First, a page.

Offset Carbon Emissions – Reducing CO2 from Shipping

Find out more about carbon emissions and how shipping contributes

Co2 Emissions in Logistics

The logistics and shipping industry is one of the largest contributors of carbon emissions into the atmosphere. With the continuous growth in international trade it is also one of the fastest growing sources of greenhouse gases. The global focus surrounding climate change is demanding action be taken to prevent the damage that shipping will have on the environment. Logistics leaders and supply chain managers now need to take responsibility to measure their carbon footprint and manage the amount of carbon emissions that are a direct result of their shipments, and do their part to save the planet.

Maritime shipping alone is responsible for around 4% of global carbon emissions; when combined with all other modes of freight such as air, road and rail, global shipping contributes to around 10% of global greenhouse gas emissions. Although burning of fossil fuels, raw materials and production are the main contributors of carbon dioxide emissions, shipping is directly associated with these industries, placing the logistics industry firmly amongst the top five targets for carbon emission offsetting.

What is a carbon footprint?

A person or companies carbon footprint is caused by the emission of carbon dioxide due to the burning of fossil fuels. As this carbon dioxide is released into the atmosphere it typically accumulates there when there is not enough bio-capacity to turn it back into oxygen. Carbon dioxide is one of the greenhouse gases alongside, Water vapor, Methane, Ozone, Nitrous oxide and Chlorofluorocarbons.

When these gases remain in the atmosphere they cause the earth to heat up and as such are responsible for the melting of ice caps. Ultimately the destruction of natural habitats are a core reason for global warming and climate change, alongside heavy industry.

The more that an individual or entity contributes in terms of carbon dioxide emissions into the atmosphere, increases the size of that individual or entities’ carbon footprint.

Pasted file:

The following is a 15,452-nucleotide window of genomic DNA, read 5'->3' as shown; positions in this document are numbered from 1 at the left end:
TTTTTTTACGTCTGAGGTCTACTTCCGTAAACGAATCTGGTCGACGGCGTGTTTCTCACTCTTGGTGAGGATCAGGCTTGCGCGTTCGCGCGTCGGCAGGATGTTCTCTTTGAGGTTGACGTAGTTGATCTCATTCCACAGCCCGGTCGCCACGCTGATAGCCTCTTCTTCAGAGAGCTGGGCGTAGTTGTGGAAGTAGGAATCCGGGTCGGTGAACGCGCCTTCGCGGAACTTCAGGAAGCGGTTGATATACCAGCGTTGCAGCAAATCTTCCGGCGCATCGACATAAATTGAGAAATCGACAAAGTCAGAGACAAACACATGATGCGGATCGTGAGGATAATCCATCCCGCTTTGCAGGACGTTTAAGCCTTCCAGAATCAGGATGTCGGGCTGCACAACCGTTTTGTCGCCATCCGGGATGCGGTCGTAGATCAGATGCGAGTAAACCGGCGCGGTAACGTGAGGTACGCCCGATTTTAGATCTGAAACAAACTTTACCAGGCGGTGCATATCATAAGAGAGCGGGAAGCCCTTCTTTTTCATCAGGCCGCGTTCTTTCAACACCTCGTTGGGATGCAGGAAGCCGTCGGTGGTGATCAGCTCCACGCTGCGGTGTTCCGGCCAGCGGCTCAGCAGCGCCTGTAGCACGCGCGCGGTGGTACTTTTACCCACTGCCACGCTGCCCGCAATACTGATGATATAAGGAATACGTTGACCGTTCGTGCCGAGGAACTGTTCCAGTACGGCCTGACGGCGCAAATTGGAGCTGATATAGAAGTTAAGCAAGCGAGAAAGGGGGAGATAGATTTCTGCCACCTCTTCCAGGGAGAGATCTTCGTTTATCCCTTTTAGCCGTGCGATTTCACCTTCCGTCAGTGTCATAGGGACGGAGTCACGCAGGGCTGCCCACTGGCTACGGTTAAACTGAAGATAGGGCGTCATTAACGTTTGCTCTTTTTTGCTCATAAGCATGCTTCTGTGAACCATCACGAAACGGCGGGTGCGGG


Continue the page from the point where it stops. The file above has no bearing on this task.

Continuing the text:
How does the logistics industry contribute?

Shipping and carbon dioxide emissions have a very strong relationship. Technological advancements have still not been able to provide a solution which replaces the burning of fossil fuels, as such the vessels and vehicles used to transport freight and cargo are primarily powered by burning of fossil fuels.

In short, every time we ship goods from one place to another we are contributing to the level of carbon dioxide emissions.

Which method of shipping emits the least carbon dioxide?

Though there are many factors to consider when calculating carbon dioxide emissions per tonne, the clear leader in terms of environmentally friendly shipping is by far sea freight. Although, there are depending factors that directly impact the calculation per tonne for each specific cargo shipped. Some of these includes the type of container used to store the goods, whether the container was loaded to capacity or whether the vessel itself sailed at capacity.

When considering sea-freight as a carbon dioxide contributor, the emissions per tonne per kilometer are as shown below:

  • Bulk Vessel: 2.5grams per tonne per km
  • Container Vessel: 12.5grams per tonne per km
  • Short Sea Vessel (General Cargo): 15.8grams per tonne per km
  • Short Sea Vessel (Container Cargo): 36.3grams per tonne per km
Which method of shipping emits the most carbon dioxide?

Unsurprisingly, air-freight / shipping by air contributes the highest amount of carbon dioxide into the atmosphere. The most common vessel for air-freight cargo is the Boeing 747 F, this aircraft will release 435-474 grams of carbon dioxide per tonne per kilometer into the atmosphere. For obvious reasons, air freight will burn much larger quantities of fuel at a much higher rate, and in turn is the most expensive method of shipping.

Behind air freight is rail at 81 grams and closely behind rail is road transport at 80 grams.

How to manage carbon emissions?

Aside from the use of carbon offset projects to increase the bio-capacity of the planet, there are many ways to reduce carbon dioxide emissions from shipping; in terms of sea-freight for example a few items include:

  1. Speed and Route Planning Optimisation.
  2. Use of Proper Auto-Pilot Settings.
  3. Allowance of Adequate Trim to Minimise Resistance.
  4. Ensured Efficiency Stability and Steering.
  5. Carefully Monitoring of Propeller Slip and Hull Condition.


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